I could wish we had establish’d Societies, where Gentlemen might commodiously retire, after they have done the publick all the service they were able. When they were once enter’d here, whether out of a consideration of their future state, a dislike of the World, or a desire of Tranquillity, after so many different agitations of fortune, they might taste the delight of a pious Retreat, and the innocent pleasure of virtuous and agreeable conversation : but in this place of repose, I would have no other Rules than those of Christianity, which are generally receiv’d every where. And indeed, we have ills enough to suffer, and sins to commit, without creating new torments, and new crimes, by new Institutions. ’Tis a piece of folly, to seek far from Court, a Retreat where a man will live with more hardship, and damn himself with more ease, than in the conversation of men.
I hate the austerity of those, who, to enlarge duty, leave no room for good-will : they make all center in the necessity of obeying, without any other reason, than constantly to exercise our obedience; and, because they still delight in enjoying their power. Now, I don’t like subjection to their fancy; and am only for docility to a wise and discreet conduct. It is not reasonable, that the small remainder of liberty, which Nature preserves from the laws of Politicks and Religion, should be wholly lost in the Institutions of these new Legislators; and that persons who enter a Monastery, thro’ the notion of ease and repose, should find nothing there but slavery and pain.
As for my self, were I in such a place, I would freely make shift without delights, at an age when a man’s relish of pleasures is, as it were, extinguish’d; but then I would have all conveniences, at a time when we more sensibly feel whatever offends us, as in proportion we become less nice in the pursuit of what pleases us, or are less tender in relation to what affects us. These conveniences, desirable in old Age, ought to be as far remov’d from plenty, that causes perplexity, as from want, which creates anxiety. To explain my thoughts more clearly, I would have in a Convent, a cleanly and well-manag’d frugality; where God should not be look’d upon as a morose Master, who forbids agreeable things, because they are pleasing; but where nothing should please sound minds, but what’s just, or entirely innocent.
When Monsieur Fouquet was in prison, the Mareschal de Clerembaut had his head full of these thoughts about Retirement. "How happy might a Man live," said he, "in a Society, where he could divest fortune of that jurisdiction she pretends to have over him! We sacrifice to this fortune, our estates, our repose, our years, perhaps unprofitably; and if we arrive to possess its favours, we purchase the short-liv’d enjoyment, sometimes at the expence of our liberty, and sometimes of our lives. But, suppose all our greatness should continue as long as we liv’d, yet it would at least expire with our selves. And what use of their Grandeur have those great Favourites made, who never beheld the course of their fortune interrupted? Don’t they seem to have acquir’d this mighty stock of glory, and to have heap’d these prodigious riches for no other end, than to make themselves more sensible of the torment of being neither able to quit nor keep them?" This was his usual discourse for a whole month we were together; and that agreeable Courtier, whose conversation was the nicest delight his friends enjoy’d, suffer’d himself to be entirely possess’d with this train of thoughts, sometimes judicious, but always melancholy.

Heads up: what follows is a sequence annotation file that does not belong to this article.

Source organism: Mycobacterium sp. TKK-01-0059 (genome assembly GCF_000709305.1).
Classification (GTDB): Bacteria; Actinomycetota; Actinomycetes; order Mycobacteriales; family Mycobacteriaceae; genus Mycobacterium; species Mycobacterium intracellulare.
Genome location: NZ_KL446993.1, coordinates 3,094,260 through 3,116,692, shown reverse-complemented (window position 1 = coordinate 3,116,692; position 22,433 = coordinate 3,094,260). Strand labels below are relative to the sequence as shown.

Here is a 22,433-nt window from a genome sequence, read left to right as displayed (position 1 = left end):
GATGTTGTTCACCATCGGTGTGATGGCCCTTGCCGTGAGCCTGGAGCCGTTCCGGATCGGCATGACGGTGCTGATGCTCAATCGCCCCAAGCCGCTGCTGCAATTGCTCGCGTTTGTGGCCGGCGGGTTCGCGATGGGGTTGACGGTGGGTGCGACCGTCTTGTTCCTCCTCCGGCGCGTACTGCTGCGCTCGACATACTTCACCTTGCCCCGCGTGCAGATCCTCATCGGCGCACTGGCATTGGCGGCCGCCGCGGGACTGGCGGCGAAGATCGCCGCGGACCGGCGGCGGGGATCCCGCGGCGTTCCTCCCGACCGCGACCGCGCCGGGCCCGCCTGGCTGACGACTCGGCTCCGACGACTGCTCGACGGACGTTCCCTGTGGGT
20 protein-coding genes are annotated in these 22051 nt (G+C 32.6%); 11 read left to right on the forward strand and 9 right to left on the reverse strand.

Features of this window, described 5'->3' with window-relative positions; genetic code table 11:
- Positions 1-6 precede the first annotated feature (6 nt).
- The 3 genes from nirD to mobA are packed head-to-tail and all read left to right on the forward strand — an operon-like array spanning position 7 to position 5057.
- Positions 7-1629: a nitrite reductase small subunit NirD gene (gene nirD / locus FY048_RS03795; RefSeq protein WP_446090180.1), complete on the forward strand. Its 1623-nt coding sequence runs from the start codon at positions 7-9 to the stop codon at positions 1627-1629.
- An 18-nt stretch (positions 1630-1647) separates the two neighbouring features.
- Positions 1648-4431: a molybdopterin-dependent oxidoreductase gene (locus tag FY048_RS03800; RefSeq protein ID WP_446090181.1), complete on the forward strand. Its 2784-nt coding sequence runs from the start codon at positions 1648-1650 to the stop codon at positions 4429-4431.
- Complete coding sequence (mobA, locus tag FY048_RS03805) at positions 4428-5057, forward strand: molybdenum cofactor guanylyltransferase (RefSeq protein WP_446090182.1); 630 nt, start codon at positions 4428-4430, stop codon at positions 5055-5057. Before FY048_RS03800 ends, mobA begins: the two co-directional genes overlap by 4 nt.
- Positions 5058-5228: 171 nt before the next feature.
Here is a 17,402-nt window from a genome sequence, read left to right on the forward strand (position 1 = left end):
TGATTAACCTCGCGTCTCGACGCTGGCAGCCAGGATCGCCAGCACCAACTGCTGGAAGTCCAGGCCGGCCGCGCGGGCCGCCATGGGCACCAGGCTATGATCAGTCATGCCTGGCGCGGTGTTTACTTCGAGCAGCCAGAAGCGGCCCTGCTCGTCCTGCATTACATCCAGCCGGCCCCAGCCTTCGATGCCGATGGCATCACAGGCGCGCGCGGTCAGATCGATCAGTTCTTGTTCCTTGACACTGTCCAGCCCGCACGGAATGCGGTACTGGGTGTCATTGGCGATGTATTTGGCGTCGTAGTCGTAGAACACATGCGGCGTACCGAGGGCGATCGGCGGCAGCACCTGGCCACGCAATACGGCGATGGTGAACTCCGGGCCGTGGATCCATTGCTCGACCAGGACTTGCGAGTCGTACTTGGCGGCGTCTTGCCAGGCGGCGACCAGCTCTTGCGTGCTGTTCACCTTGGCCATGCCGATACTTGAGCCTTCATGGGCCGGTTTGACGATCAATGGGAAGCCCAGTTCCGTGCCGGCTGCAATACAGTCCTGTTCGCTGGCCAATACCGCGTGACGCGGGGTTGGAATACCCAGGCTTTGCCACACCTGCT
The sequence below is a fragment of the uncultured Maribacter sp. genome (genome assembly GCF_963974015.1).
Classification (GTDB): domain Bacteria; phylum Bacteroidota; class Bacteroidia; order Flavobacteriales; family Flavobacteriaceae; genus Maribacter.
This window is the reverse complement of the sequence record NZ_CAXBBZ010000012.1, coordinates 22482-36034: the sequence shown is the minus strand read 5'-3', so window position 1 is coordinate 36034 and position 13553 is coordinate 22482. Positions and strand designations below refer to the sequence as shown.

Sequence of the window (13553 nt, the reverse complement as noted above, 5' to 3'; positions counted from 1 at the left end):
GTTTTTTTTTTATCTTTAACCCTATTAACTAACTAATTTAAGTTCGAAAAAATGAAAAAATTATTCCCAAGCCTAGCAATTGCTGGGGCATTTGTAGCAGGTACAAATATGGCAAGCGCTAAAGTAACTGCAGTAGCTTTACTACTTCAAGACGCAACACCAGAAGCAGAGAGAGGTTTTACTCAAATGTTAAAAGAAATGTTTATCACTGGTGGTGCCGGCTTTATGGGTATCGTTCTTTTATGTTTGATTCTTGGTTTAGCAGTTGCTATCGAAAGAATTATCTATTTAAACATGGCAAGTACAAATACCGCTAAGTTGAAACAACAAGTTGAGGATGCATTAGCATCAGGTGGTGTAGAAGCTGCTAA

I confess there is a certain time when the wisest action we can do, is to quit the World : but as fully persuaded as I am of this truth, I should infinitely sooner be directed by Nature to retirement, than by my Reason. ’Tis by the impulse of the former, that in the midst of the World, I live now after such a fashion, as if I were retir’d out of it. I still continue in it, as far as I seek what pleases me; and am still out of it, as far as I avoid whatever incommodes me there. Every day I steal away from acquaintances that weary, and conversations that tire me. Every day I entertain my self in a sweet Commerce with my Friends, and find the most sensible pleasure in their company.
After my way of living, I neither enjoy a full Society, nor a perfect Retirement. ’Tis only an innocent confining of my self to those delights, which best agree with my inclinations. Disgusted with gross Vice, and offended by the practice of too rigid Virtue, I possess all those harmless pleasures that are most suitable to the repose of old Age, and affect me in proportion to what I am capable of relishing with satisfaction.
When we approach our fatal Urn,
And Life’s decreasing lamp does feebly burn,
Nature to innocence inclin’d,
Pursues the pleasures of the mind :
And she, whose fierce impetuous heat
Fir’d ev’ry vein, now seeks a blest Retreat.
’Tis true, when Love’s no more,
Our brightest Days are o’er;
But when our scorching Noon is past,
Soft Ev’ning’s gentler light succeeds at last;
Then gladly we forget th’intemperate blaze,
Reason prevails o’er rage, and solid judgment sways.
1. Luisa-Francisca de Gusman, Daughter to the Duke of Medina Sidonia, and Wife to Don Juan Duke of Bragansa, who afterwards became King of Portugal. She died the 18th of February 1666.
2. Don Alfonso.